After getting acclimated in Macau, John Gabriel began the long trip in a Chinese junk, on foot and on horseback, which brought him after eight months to Nanyang in Henan, where the obligation to learn the language imposed itself.   After five months, he was able to express himself, though with some trouble, in good Chinese and at once threw himself into the ministry, visiting the small Christian communities.   Then he was transferred to Hubei, which is part of the region of lakes formed by the Yangtze kiang (blue river).   Even though he maintained an intense apostolate, he suffered much in body and spirit.   In a letter he wrote: “No, I am no more of a wonder man here in China than I was in France … ask of Him first of all for my conversion and my sanctification and then the grace that I do not spoil His work too much…” (Letter 94).  For one who looks at things from the outside, it was inconceivable that such a missionary should find himself in a dark night of the soul.  But the Holy Spirit was preparing him in the emptiness of humility and the silence of God for the supreme testimony.

In chains for Christ:
Unexpectedly in 1839 two events, apparently unrelated, clouded the horizon.   The first was the renewed outbreak of persecution which flowed from the decree of the Manchurian emperor, Quinlong (1736-1795), which had proscribed the Christian religion in 1794.

The second was the outbreak of the Chinese-British War, better known as the “Opium War” (1839-1842).   The closure of the Chinese frontier and the pretense of the Chinese government to require an act of dependence from the foreign ambassadors had created an explosive situation.   The spark came from the confiscation of loads of opium stowed in the port of Canton;  this action harmed the merchants, most of whom were English. The British flotilla intervened and the war began.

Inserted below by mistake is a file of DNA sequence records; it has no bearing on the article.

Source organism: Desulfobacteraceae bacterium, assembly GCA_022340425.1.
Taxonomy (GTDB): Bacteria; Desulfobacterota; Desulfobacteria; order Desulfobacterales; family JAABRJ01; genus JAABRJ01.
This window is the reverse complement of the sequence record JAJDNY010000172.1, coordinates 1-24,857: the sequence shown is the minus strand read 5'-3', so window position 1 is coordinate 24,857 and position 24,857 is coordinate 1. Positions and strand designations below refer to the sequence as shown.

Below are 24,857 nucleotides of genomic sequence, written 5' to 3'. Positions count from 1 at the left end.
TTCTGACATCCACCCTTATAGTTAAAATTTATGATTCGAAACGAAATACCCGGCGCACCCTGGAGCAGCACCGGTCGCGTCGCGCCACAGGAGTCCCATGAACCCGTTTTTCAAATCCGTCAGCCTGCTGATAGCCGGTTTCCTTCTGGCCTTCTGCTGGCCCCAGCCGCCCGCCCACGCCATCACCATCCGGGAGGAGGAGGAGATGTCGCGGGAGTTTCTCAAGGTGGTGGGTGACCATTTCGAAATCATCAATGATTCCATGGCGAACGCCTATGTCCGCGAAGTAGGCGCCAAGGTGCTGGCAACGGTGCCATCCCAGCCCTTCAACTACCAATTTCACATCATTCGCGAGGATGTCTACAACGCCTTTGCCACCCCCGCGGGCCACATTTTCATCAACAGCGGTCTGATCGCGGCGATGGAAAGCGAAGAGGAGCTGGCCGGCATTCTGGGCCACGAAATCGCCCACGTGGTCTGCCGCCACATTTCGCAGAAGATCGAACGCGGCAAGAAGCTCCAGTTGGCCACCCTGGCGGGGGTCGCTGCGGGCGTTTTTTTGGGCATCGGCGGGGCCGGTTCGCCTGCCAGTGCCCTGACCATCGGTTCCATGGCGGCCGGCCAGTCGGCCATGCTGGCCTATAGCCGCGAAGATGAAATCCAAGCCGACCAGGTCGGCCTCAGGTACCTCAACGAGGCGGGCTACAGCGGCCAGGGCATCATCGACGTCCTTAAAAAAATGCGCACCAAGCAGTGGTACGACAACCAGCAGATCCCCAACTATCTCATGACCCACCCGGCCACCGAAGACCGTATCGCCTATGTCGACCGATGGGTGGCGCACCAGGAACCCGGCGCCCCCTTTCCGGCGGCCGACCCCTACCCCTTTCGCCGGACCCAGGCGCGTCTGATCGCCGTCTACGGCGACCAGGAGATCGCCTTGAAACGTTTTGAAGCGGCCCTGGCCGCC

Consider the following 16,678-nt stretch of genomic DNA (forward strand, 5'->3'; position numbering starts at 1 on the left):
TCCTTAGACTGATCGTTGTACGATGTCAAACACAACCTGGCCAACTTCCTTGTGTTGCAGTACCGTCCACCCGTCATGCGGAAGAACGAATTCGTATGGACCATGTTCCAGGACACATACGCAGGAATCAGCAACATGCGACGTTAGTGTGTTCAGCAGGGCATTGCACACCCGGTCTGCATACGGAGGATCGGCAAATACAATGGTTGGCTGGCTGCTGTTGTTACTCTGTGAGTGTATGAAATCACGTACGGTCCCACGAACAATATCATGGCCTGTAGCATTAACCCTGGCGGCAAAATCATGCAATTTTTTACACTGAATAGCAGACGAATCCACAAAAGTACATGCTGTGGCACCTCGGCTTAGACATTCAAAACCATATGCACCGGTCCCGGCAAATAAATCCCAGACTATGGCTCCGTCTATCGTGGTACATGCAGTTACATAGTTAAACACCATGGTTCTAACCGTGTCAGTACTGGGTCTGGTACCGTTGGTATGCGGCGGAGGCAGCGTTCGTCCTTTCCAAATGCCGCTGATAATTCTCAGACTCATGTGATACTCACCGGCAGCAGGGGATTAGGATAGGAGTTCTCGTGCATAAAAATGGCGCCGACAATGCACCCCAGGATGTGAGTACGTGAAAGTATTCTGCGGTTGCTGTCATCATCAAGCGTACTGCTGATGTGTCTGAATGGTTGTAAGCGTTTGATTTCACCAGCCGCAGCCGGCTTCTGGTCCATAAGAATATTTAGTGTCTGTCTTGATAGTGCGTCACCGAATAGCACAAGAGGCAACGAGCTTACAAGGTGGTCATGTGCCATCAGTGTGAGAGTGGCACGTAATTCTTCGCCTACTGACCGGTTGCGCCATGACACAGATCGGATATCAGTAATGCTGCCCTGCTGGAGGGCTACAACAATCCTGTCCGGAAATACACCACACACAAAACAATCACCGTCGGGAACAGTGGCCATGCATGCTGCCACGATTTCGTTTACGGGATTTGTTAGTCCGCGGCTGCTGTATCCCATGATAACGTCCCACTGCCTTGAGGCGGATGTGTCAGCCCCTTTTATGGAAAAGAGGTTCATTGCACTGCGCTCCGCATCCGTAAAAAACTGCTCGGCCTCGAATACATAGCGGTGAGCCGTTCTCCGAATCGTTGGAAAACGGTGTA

The missionaries, obviously interested only in the first event dealing with the persecution of Christians, were always on their guard.   As often happens, too many alarms diminished the vigilance.   And that is what happened on 15 September 1839 at Cha-yuen-ken, where Perboyre lived.   On that day he was with two other European missionaries, his confrere, Baldus, and a Franciscan, Rizzolati and a Chinese missionary, Fr Wang.   They were informed of the approach of a column of about one hundred soldiers.   The missionaries underestimated the information.   Perhaps the soldiers were going elsewhere.   Instead of being wary, the missionaries continued enjoying a fraternal conversation.   When there was no longer any doubt about the direction of the soldiers, it was late.  Baldus and Rizzolati decided to flee far away. Perboyre hid himself in the surroundings because the nearby mountains were rich with bamboo forests and hidden caves.   As Fr Baldus has attested for us, however, the soldiers used threats to force a catechumen to reveal the place where the missionary was hiding.   The catechumen was a weak person, but not a Judas.   Thus began the sad Calvary of John Gabriel.  The prisoner had no rights, he was not protected by laws but was at the mercy of the jailers and judges.   Given that he was arrested it was presumed that he was guilty and if guilty, he would be punished.

A series of trials began. The first was held at Kou-Ching-Hien.   The replies of the martyr were heroic:
– Are you a Christian priest?
– Yes, I am a priest and I preach this religion.
– Do you wish to renounce your faith?
– No, I will never renounce the faith of Christ.

They asked him to reveal his companions in the faith and the reasons for which he had transgressed the laws of China.   They wanted, in short, to make the victim the culprit. But a witness to Christ is not an informer.   Therefore, he remained silent.

The prisoner was then transferred to Siang-Yang.   The cross examinations were made close together.   He was held for a number of hours kneeling on rusty iron chains, was hung by his thumbs and hair from a rafter (the hangtze torture), was beaten several times with bamboo canes.   Greater than the physical violence, however, remained the wound of the fact that the values in which he believed were put to ridicule: the hope in eternal life, the sacraments, the faith.

The third trial was held in Wuchang.   He was brought before four different tribunals and subjected to 20 interrogations.   To the questioning were united tortures and the most cruel mockery.  They prosecuted the missionary and abused the man.   They obliged Christians to abjure and one of them even to spit on and strike the missionary who had brought him to the faith.  For not trampling on the crucifix, John Gabriel received 110 strokes of pantse.

Among the various accusations, the most terrible was the accusation that he had had immoral relations with a Chinese girl, Anna Kao, who had made a vow of virginity.   The martyr defended himself.   She was neither his lover nor his servant.   The woman is respected not scorned in Christianity, was the sense of John Gabriel’s reply.   But he remained upset because they made innocents suffer for him.